The final interview, also from 1999, is a treat for fans. As always, Anderson is self-effacing with a dry, disarming wit. There is no question he has long been one of the more intelligent figures in rock music, and his refusal to take the music, or himself, too seriously, remains commendable. Pressed to list some highlights from his career, he fondly recalls the band’s first big breakthrough at the 1968 Sunbury Jazz and Blues Festival. He also marvels that the band had the opportunity to open for Led Zeppelin in 1969, just as both bands were poised to conquer America.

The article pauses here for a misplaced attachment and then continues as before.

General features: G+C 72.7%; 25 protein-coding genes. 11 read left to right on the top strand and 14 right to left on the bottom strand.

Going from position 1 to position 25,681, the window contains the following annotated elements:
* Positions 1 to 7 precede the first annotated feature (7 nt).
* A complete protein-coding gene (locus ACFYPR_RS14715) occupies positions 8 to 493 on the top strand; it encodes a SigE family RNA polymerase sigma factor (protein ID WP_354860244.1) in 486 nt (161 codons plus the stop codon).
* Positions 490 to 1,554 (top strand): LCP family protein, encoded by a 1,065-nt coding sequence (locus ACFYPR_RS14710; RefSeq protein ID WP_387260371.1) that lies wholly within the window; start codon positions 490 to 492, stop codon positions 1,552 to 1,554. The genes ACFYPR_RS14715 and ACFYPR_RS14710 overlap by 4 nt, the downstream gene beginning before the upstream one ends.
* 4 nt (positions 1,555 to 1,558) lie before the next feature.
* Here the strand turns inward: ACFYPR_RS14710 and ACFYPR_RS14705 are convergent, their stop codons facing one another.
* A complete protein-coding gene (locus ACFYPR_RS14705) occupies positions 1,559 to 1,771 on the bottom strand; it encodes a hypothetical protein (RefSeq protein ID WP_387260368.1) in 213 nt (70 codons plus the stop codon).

What we get, with Jethro Tull Around the World Live, is visual and sonic documentation of a legend aging (mostly with grace) before our eyes. We see him go from lean and hirsute freak to balding, dignified gentleman. Whether or not Jethro Tull’s performances have become a prospect of diminishing returns in terms of new material and live repertoire is rather beside the point. People are still gleefully paying to see them perform and Ian Anderson has always made a point of giving the fans what they came for. “We keep playing music because we enjoy it,” he says in 1980. “It’s that simple.” Indeed, it is.